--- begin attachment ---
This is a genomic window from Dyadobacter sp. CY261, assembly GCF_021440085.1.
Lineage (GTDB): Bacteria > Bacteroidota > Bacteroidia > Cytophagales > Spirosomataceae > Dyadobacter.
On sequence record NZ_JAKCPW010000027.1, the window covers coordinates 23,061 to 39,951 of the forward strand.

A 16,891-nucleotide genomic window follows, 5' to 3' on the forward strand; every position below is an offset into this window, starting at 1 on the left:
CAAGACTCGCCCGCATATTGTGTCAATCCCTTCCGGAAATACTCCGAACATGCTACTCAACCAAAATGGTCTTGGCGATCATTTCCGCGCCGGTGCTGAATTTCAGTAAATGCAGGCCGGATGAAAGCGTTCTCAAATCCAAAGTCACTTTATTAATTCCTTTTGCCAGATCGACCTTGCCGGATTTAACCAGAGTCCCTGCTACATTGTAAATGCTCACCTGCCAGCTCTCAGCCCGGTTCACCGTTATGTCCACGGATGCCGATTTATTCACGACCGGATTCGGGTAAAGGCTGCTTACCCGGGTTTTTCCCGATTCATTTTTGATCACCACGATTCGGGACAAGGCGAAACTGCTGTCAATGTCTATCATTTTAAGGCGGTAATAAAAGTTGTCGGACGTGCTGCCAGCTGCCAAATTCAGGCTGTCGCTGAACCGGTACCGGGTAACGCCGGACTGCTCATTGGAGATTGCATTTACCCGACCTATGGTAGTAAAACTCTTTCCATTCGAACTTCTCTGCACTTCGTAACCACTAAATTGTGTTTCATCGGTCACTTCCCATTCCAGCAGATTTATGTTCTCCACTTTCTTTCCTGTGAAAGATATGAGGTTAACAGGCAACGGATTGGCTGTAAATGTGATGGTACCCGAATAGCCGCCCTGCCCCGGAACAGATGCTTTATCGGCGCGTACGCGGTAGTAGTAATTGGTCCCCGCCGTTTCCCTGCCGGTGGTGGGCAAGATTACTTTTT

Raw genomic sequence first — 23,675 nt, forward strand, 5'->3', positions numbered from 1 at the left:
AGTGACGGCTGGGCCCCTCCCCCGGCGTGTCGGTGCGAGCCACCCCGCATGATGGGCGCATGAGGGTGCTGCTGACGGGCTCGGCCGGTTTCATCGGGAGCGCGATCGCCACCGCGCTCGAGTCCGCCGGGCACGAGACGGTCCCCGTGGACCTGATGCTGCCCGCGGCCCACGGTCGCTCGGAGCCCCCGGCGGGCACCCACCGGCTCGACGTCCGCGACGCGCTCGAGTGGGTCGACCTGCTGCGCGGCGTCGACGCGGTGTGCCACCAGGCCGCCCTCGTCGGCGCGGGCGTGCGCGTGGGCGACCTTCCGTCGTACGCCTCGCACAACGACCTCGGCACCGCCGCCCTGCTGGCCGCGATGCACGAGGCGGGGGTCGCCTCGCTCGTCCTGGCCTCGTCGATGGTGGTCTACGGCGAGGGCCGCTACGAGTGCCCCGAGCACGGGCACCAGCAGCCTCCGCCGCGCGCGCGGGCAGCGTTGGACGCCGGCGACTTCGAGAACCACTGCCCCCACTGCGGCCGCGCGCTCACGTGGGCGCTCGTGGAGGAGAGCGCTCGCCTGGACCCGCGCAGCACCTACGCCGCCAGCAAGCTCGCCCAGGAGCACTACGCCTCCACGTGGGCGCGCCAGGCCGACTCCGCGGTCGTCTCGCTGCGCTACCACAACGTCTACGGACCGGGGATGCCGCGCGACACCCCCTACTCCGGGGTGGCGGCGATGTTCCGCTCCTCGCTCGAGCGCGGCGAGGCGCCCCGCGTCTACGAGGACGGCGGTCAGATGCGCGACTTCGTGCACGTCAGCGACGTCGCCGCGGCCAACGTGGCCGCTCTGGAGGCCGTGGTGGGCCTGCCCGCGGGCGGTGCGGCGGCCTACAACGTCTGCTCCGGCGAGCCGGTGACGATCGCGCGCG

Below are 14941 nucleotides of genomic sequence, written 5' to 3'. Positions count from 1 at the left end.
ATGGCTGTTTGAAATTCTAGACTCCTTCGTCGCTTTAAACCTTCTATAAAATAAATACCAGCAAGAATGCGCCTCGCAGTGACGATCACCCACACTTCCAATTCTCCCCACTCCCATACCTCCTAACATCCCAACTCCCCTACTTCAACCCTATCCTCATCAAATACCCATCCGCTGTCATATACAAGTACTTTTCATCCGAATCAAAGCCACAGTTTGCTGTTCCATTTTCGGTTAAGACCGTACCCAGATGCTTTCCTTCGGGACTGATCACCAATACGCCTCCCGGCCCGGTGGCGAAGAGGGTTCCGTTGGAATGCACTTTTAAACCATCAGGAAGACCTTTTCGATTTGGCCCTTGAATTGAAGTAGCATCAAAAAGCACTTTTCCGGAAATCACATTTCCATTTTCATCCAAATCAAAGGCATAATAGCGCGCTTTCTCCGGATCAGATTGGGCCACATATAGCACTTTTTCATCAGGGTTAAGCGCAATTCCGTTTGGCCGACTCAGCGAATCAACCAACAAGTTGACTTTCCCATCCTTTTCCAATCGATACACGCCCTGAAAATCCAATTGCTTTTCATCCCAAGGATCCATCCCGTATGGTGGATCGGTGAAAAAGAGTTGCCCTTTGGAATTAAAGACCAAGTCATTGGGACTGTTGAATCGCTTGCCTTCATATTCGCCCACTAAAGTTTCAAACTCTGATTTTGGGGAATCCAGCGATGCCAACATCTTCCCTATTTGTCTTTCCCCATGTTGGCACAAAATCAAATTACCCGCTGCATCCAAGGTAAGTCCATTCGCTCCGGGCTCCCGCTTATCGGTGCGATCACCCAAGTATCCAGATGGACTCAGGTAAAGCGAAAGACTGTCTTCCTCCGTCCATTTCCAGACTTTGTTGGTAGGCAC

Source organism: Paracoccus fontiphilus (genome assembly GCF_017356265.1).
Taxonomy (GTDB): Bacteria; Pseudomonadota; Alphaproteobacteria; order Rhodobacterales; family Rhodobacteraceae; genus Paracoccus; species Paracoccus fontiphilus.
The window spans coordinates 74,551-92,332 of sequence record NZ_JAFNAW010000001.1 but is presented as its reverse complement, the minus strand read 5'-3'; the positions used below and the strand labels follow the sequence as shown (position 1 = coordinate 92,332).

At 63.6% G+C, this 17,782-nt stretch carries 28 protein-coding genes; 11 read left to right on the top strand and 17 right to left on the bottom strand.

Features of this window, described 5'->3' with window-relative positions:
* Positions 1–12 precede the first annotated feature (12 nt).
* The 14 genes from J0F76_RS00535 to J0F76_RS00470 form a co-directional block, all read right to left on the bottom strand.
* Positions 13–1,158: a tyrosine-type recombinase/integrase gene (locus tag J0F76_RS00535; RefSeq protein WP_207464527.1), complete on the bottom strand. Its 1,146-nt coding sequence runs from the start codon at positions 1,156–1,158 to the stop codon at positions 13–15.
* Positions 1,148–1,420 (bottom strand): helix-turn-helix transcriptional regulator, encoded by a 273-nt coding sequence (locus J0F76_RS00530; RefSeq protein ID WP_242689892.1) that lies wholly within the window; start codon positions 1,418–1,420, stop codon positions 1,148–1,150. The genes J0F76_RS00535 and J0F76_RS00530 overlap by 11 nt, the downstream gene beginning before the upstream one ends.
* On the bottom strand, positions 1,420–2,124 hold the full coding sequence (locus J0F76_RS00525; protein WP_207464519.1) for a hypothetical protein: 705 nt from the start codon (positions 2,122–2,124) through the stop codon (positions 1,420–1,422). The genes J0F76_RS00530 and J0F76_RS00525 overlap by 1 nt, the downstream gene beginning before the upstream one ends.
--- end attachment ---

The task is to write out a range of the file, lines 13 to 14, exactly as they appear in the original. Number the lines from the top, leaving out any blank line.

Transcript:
At 63.6% G+C, this 17,782-nt stretch carries 28 protein-coding genes; 11 read left to right on the top strand and 17 right to left on the bottom strand.

Features of this window, described 5'->3' with window-relative positions: